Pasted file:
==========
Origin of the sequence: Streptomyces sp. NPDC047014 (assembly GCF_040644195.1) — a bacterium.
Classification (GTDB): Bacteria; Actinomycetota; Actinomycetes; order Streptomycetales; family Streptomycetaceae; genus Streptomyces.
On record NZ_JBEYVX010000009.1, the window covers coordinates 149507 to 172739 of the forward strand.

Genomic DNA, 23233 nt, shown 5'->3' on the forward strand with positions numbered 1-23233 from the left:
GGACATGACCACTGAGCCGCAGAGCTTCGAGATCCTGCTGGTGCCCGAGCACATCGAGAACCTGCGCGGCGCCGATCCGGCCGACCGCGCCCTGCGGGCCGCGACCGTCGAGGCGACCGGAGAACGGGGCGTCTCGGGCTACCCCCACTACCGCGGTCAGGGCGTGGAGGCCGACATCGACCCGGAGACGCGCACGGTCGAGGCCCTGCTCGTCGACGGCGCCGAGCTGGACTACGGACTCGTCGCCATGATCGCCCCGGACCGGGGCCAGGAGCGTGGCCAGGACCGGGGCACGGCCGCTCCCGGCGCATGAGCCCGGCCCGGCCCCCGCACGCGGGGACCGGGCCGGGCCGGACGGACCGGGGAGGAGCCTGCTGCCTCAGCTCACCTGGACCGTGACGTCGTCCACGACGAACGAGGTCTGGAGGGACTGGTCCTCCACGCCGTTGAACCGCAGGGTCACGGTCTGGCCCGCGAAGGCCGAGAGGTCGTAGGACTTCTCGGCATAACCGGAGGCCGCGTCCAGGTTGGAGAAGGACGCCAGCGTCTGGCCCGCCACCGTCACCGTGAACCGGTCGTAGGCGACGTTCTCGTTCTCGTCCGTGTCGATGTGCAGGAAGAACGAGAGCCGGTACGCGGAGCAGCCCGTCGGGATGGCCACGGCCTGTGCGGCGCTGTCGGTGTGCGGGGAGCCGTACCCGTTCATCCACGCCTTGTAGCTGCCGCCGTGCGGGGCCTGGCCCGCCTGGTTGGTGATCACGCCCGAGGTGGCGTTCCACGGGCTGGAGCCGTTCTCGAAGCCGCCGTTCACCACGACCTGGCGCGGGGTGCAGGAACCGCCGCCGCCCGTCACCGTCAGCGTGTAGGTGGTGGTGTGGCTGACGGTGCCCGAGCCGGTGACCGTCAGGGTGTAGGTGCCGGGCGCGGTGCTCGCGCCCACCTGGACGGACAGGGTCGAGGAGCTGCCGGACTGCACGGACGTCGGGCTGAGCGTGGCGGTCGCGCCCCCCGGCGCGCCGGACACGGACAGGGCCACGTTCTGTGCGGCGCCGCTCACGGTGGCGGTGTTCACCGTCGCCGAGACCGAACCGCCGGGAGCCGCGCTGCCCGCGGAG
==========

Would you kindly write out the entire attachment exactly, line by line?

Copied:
Origin of the sequence: Streptomyces sp. NPDC047014 (assembly GCF_040644195.1) — a bacterium.
Classification (GTDB): Bacteria; Actinomycetota; Actinomycetes; order Streptomycetales; family Streptomycetaceae; genus Streptomyces.
On record NZ_JBEYVX010000009.1, the window covers coordinates 149507 to 172739 of the forward strand.

Genomic DNA, 23233 nt, shown 5'->3' on the forward strand with positions numbered 1-23233 from the left:
GGACATGACCACTGAGCCGCAGAGCTTCGAGATCCTGCTGGTGCCCGAGCACATCGAGAACCTGCGCGGCGCCGATCCGGCCGACCGCGCCCTGCGGGCCGCGACCGTCGAGGCGACCGGAGAACGGGGCGTCTCGGGCTACCCCCACTACCGCGGTCAGGGCGTGGAGGCCGACATCGACCCGGAGACGCGCACGGTCGAGGCCCTGCTCGTCGACGGCGCCGAGCTGGACTACGGACTCGTCGCCATGATCGCCCCGGACCGGGGCCAGGAGCGTGGCCAGGACCGGGGCACGGCCGCTCCCGGCGCATGAGCCCGGCCCGGCCCCCGCACGCGGGGACCGGGCCGGGCCGGACGGACCGGGGAGGAGCCTGCTGCCTCAGCTCACCTGGACCGTGACGTCGTCCACGACGAACGAGGTCTGGAGGGACTGGTCCTCCACGCCGTTGAACCGCAGGGTCACGGTCTGGCCCGCGAAGGCCGAGAGGTCGTAGGACTTCTCGGCATAACCGGAGGCCGCGTCCAGGTTGGAGAAGGACGCCAGCGTCTGGCCCGCCACCGTCACCGTGAACCGGTCGTAGGCGACGTTCTCGTTCTCGTCCGTGTCGATGTGCAGGAAGAACGAGAGCCGGTACGCGGAGCAGCCCGTCGGGATGGCCACGGCCTGTGCGGCGCTGTCGGTGTGCGGGGAGCCGTACCCGTTCATCCACGCCTTGTAGCTGCCGCCGTGCGGGGCCTGGCCCGCCTGGTTGGTGATCACGCCCGAGGTGGCGTTCCACGGGCTGGAGCCGTTCTCGAAGCCGCCGTTCACCACGACCTGGCGCGGGGTGCAGGAACCGCCGCCGCCCGTCACCGTCAGCGTGTAGGTGGTGGTGTGGCTGACGGTGCCCGAGCCGGTGACCGTCAGGGTGTAGGTGCCGGGCGCGGTGCTCGCGCCCACCTGGACGGACAGGGTCGAGGAGCTGCCGGACTGCACGGACGTCGGGCTGAGCGTGGCGGTCGCGCCCCCCGGCGCGCCGGACACGGACAGGGCCACGTTCTGTGCGGCGCCGCTCACGGTGGCGGTGTTCACCGTCGCCGAGACCGAACCGCCGGGAGCCGCGCTGCCCGCGGAG